Earth Observation Source
Hyytiälä Forestry Field Station, Finland
The Earth Observation Source (EOS) workshop at Helsinki University Hyytiälä Forestry Field Station sets out to bother and to complicate the linear stories of deep-time, geology and anthropocenic discourse. EOS seeks to re-jig the history of the bones and stones with a vitalist writing of the earth and peat, of whiskies, bogs and tree sap, of mycelium and the blinded imaginaries of all earthly, airy and extraterrestrial creatures. We wish to untether planetary futures from an auto-destructive laboratory planet, exploring in the process how linear histories and geologies inform instrumental sciences and industries which are implicated in the initiating of this destroyed planet through effects such as global warming and technologies of resource management and extraction.
Within the context of the exciting work of the Hyytiälä Forestry Field Station (within) forest and atmospheric studies and peat-based measurements, the workshop will explore a more actively aesthetic relation to planetary phenomena such as climate change and to the measurements/research which inform the study of these large-scale objects. Through action and discussion we will ask questions such as:
- How can we imagine other non-linear terracentric histories and geologies informed by re-cyclings and recursions?
- What kinds of event impact on, for example, tree ring formation and how could we have a bodily experience of these instances and events?
- How can we immerse ourselves in natural-technical-industrial cyclings such as of tree fluids, and carbon cycles, sinks and sources?
We will attempt an overview of technologies of dating and carbon exchange as scientific objects and examine how these relate to experiences within the forest and within the peat bogs of the research station. We begin to view peat as a carbon-rich, non-linear and living archive; preserving rituals, metals, ancient bodies and living plants.
Through practical and speculative exercises we will begin to access and document potential responses to these ideas, involving discussions of non-linear and animate geologies, and measurements of carbon cycles. The workshop will stress human and non-human involvements in these circulations and flows within the burning of peat, the immersion in the bog, the sauna, working with dew, collections and distillations, and carbon cycle measurements.
The workshop will be hosted by Jamie Allen, Martin Howse and Ulla Taipale with special guests Erich Berger, Mari Keski-Korsu, and Timo Vesala as part of Shift Register and Climate Whirl.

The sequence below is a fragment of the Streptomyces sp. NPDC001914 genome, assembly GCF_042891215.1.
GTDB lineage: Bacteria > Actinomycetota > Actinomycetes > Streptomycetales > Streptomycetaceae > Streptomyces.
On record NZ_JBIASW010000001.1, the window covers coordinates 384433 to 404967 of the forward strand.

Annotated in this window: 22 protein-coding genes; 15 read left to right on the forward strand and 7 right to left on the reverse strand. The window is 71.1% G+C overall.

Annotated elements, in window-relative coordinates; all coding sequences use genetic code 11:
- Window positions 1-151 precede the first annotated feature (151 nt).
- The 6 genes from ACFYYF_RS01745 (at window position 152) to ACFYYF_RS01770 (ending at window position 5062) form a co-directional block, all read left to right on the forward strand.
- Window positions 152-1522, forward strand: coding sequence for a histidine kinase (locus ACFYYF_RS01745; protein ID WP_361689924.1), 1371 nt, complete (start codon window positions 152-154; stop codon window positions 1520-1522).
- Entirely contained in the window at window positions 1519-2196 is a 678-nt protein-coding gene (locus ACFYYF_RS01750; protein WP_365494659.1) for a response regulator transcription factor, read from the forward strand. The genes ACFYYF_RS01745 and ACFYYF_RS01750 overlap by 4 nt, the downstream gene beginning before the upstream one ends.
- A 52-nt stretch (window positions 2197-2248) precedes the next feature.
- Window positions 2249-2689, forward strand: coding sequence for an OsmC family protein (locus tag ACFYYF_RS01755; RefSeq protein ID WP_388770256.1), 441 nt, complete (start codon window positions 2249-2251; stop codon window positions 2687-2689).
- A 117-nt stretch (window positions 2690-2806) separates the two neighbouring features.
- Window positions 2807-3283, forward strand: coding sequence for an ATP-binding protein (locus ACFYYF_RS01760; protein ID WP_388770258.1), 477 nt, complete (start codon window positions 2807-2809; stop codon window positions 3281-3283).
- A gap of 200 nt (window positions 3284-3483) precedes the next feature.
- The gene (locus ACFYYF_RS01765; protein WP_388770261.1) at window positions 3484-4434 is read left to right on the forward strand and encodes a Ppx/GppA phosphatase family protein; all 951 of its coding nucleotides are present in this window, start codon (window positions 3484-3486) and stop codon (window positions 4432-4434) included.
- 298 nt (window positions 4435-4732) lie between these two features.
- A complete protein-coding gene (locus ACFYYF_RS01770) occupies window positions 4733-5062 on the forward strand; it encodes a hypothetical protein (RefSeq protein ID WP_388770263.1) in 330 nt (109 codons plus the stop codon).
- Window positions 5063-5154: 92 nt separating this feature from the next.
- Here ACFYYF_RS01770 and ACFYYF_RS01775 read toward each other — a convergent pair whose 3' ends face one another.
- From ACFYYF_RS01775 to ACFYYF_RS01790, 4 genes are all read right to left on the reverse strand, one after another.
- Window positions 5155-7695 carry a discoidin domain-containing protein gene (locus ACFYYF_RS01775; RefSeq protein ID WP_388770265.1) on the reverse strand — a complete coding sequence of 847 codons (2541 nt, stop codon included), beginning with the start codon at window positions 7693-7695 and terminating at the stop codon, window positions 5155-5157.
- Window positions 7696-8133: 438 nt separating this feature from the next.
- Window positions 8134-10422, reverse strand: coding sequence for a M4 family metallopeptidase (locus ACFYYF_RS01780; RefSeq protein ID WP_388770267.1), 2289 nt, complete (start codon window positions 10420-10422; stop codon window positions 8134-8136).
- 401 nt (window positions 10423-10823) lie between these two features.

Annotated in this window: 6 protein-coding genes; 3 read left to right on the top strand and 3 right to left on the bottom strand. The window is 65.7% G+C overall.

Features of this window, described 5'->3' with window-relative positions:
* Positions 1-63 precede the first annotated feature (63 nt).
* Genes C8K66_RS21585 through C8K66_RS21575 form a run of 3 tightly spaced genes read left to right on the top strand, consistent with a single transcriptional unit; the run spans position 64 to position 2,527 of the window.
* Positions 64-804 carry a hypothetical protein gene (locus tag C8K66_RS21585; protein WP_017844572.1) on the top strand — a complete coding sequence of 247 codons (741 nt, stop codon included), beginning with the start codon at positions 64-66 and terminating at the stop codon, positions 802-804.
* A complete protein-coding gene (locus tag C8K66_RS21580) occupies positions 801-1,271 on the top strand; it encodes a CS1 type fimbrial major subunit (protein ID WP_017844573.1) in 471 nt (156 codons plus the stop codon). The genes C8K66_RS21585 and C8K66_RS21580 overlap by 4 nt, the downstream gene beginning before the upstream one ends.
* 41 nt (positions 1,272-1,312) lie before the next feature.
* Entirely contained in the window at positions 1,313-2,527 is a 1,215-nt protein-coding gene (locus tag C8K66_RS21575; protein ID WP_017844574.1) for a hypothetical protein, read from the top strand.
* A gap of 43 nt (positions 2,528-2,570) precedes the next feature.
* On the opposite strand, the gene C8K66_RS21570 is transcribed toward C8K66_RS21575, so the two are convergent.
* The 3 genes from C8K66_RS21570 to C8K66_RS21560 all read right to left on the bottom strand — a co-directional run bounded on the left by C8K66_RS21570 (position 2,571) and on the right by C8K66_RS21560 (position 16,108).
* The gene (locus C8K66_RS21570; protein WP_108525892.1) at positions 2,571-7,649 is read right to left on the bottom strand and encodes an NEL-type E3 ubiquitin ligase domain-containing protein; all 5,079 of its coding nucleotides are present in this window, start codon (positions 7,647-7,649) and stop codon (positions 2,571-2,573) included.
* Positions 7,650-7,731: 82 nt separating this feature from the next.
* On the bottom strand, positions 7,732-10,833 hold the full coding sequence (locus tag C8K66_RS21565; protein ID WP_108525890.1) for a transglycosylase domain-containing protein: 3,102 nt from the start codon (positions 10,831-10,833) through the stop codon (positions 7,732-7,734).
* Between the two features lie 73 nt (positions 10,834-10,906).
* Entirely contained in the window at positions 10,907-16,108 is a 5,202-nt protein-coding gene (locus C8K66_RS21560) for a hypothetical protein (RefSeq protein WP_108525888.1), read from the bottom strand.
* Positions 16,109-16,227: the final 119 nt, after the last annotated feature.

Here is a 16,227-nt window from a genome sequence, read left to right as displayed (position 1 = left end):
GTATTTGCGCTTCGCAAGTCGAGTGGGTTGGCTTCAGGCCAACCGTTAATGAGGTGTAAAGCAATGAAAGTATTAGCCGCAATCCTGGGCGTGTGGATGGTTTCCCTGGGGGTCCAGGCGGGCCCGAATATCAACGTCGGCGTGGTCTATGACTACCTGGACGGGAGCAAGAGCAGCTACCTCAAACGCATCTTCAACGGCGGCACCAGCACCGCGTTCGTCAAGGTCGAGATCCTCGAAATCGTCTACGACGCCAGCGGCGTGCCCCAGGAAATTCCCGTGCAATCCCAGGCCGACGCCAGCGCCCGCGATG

All participants will be responsible for their own travel to and from Orivesi (210km from Helsinki by train cost 30 euros each way) arriving afternoon of the 3rd/leaving afternoon of the 5th, and for accommodation and food at Hyytiälä Forestry Field Station (approx. costs for the two days and nights: 130 euros). We will cover costs of sauna!
Please register with a brief statement of interest to Martin Howse: email@example.com by 16th July 2017. We will inform you as soon as possible of successful registration (places are limited)!
The workshop forms part of the Shift Register Earth Observatory Array series in cooperation with Climate Whirl by Department of Physics and Division of Atmospheric Sciences at University of Helsinki, and Capsula. Shift Register investigates and renders legible the material evidence of human activities on earth, registering these not as indicators of human achievement, but as ambiguous negotiations and signposts of planetary exhaustion. Shift Register is supported by the Swiss National Science Foundation.
Jamie Allen is a Canadian researcher, artist, designer and teacher, interested in what technologies teach us about who we are as individuals, cultures and societies. He lives in Europe, works on art and technology projects, writes a bit, and tries to engage himself with and create prefigurative institutions that are generous and collaborative, acknowledging that friendship, passion and love are central to artistic, research and knowledge practices.
Erich Berger is an artist and cultural worker engaging with hybrid ecologies, the technologically informed environment and deep time which lead him to work with radiogenic processes http://randomseed.org.
Martin Howse is occupied with an investigation of the links between the earth, software and the world psyche through the construction of experimental situations and texts.
Mari Keski-Korsu is a transdisciplinary artist. She explores how ecological and socio-economical changes manifest in everyday life. The work is based on collaborations with different kinds of communities and species. She is interested in relations in between art, activism, politics and science from permaculturic and ecofeminist (ethics of care) perspectives.
Ulla Taipale is an independent curator and researcher. Cross-disciplinary expeditions, natural phenomena and bio-scientific research are often starting points for her work. Her professional activity builds bridges between art and science communities, enhancing and facilitating dialogue between artists, creators, scientists, and the general public.
Academy professor (professor of Meteorology) Timo Vesala studies material flows in the environment, and meteorological phenomena related to surface – atmosphere interactions at the Department of Physics in University of Helsinki. The research subjects include forests, wetlands, aquatic systems and urban areas. Movies are a passionate interest of Vesala, and he has published approximately 310 scientific articles in international peer-reviewed journals.